wooden shoe, clog, sabot
In the eighth arrondissement of Marseilles, at my mother-in-law's apartment complex, Jean-Marc and I climb several flights of stairs until we reach the last two doors in the building. One of the portes has a sign on it that reads "peinture fraîche." The wet paint warning causes us to automatically curl our shoulders inward and pull our suitcases close.
Jean-Marc slides la clef into the keyhole and pushes open the door to my belle-mère's one-bedroom apartment.
"Vas-y," Go ahead, I say, trying to catch my breath after stepping off the French Stairmaster. We have just climbed four flights of stairs! How does my poor mother-in-law manage without an ascenseur?
My belle-mère's apartment, where we've come for a weekend getaway (Belle-Mère is staying with the kids, at our place), carries me back to my first impressions of France, to the quirky things I'd forgotten (after having gotten rid of them, for comfort's sake), to the Frenchness that's worn off things and places—the foreignness I wish would still pop out like so many doors on an Advent calendar, each with its own sweet cultural surprise.
All that stair-climbing has caused me to work up a sweat. After depositing my overnight bag in the bedroom, I make my way to the salle de bain. I have to enter my belle-mère's tiny bathroom sideways, inching my way to the tub known as un sabot, which in French means "slipper bath"—and for good reason: the bathtub is only slightly bigger than a pantoufle!
The tub has an unusual bi-level base—stand or sit! I choose to stand, but when I automatically reach out to tug closed the shower curtain, there isn't one. Oh yes, I'd forgotten about that: shower curtains are rare in France!
A bit awkward in the curtainless bain-douche, I juggle the shampoo and the savon—all the while balancing a hand-held shower head so as not to flood the bathroom.
After the shower circus, I make coffee on one of those space-saving, three-in-one appliances where the lower drawer is a dishwasher, the middle section is an oven, and the burners are on top. I put water on to boil and go searching for a coffee mug; instead I find a stack of porcelain bols and am reminded that the French still drink their café-au-lait from a bowl, just as they still eat their cake with a spoon and not une fourchette.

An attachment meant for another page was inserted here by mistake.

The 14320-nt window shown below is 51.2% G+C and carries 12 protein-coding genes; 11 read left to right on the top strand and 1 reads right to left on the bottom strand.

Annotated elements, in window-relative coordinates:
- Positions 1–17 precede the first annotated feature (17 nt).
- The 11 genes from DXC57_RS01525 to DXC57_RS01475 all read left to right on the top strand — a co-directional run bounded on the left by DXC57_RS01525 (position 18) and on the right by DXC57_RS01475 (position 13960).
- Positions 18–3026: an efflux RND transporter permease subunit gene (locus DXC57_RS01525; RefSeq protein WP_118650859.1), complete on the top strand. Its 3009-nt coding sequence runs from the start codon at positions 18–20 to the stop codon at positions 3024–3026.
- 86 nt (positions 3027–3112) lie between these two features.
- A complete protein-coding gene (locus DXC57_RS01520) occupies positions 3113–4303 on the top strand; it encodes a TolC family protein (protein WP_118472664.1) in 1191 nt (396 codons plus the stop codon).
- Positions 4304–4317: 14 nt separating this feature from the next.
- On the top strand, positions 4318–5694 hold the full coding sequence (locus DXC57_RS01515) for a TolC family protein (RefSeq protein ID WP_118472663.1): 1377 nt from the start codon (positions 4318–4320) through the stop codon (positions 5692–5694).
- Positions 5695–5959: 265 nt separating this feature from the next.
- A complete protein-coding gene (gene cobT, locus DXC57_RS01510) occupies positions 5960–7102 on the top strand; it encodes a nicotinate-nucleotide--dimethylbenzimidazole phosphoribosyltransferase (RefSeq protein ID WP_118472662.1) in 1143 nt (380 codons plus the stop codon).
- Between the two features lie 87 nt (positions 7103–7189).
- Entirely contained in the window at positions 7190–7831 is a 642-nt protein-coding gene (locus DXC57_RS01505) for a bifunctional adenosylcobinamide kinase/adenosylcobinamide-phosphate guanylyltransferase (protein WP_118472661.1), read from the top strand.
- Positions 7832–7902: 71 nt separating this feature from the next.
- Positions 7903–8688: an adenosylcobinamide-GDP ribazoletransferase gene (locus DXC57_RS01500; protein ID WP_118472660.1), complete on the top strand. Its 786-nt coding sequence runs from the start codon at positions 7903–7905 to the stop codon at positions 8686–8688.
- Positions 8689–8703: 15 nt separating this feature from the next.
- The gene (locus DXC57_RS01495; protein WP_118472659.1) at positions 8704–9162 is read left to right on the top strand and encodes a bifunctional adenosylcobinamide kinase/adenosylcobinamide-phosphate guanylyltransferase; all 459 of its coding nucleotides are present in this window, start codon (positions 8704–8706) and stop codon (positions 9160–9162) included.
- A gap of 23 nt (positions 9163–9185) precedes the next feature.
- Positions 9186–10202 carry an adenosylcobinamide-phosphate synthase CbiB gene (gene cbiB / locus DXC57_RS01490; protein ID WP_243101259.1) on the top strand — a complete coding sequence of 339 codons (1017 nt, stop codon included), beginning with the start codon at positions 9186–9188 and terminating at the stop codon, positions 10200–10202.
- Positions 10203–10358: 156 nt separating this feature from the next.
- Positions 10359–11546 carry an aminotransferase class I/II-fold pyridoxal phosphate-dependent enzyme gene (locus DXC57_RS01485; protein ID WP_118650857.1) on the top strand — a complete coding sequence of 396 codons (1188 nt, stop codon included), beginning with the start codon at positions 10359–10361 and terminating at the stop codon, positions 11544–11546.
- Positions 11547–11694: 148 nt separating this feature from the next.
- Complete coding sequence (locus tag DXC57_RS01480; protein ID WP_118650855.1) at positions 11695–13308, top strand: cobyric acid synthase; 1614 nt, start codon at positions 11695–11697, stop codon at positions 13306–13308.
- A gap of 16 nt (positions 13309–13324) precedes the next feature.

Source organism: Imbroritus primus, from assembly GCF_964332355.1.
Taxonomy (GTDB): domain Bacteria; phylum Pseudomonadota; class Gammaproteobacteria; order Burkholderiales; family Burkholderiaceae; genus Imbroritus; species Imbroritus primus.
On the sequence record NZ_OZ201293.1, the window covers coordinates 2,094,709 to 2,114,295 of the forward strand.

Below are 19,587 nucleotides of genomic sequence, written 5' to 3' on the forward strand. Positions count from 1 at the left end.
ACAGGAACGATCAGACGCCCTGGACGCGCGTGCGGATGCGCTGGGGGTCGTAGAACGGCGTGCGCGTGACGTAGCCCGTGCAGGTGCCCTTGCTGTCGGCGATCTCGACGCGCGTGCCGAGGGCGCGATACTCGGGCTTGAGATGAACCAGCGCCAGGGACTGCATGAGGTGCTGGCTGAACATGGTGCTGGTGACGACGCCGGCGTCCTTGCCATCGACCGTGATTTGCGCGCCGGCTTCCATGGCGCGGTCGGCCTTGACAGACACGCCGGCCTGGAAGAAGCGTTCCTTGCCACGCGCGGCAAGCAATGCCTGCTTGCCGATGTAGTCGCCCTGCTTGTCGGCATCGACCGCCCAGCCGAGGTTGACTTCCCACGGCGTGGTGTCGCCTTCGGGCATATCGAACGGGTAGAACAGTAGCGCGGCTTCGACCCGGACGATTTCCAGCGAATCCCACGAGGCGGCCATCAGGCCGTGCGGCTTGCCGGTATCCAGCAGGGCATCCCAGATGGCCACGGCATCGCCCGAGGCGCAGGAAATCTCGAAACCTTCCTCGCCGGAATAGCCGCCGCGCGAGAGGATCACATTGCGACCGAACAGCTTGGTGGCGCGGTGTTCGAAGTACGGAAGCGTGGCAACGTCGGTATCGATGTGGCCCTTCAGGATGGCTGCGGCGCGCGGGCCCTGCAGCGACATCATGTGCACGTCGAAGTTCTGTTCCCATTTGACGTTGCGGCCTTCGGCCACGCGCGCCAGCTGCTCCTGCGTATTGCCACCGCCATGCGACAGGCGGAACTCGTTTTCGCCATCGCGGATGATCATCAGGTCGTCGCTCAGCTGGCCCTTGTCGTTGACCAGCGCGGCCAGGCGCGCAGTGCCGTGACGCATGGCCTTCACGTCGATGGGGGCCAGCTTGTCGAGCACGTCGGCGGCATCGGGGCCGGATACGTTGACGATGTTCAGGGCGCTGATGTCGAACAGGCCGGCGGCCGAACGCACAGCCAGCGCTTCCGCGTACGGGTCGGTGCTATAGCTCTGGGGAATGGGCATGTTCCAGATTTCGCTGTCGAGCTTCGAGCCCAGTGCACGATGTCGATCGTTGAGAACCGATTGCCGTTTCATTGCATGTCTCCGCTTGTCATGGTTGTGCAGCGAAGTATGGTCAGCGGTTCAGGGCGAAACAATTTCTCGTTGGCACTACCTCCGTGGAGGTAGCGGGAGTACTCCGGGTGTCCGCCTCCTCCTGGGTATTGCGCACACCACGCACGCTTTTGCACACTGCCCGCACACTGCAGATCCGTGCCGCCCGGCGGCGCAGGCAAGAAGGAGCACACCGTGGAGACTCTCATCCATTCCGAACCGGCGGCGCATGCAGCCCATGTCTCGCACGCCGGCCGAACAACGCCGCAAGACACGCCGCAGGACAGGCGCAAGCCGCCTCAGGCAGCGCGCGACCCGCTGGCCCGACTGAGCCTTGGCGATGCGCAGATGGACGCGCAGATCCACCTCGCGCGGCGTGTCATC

I spend the rest of the weekend running into the Frenchness that I had left behind when we packed our bags and left Marseilles for the countryside ten years ago, for a home which has, over the years, gone from French to functional, from quirky to comfortable, from bi-level to... banale.
From the word sabot we get the verb saboter: "to bungle," or "to walk noisily." Come to think of it, it's no wonder I've become desensitized to the uniqueness that is France: I've been making too much noise and can no longer perceive it!
May this be a reminder to tiptoe past the Gallic culture that still whispers out from every French nook and cranny, to travel forward—light on my feet—so as not to "sabotage" this ongoing French experience.
a city district
la peinture fraîche
la salle de bain
bowl for drinking hot liquids
(Text from here, on, will not be included in the book)
Listen: Hear the word "sabot": Download sabot.wav
Terms & Expressions:
une baignoire sabot = short tub for taking baths "assis" (seated)
voir venir quelqu'un avec ses gros sabots = "to see someone coming"-- to see someone's true intentions
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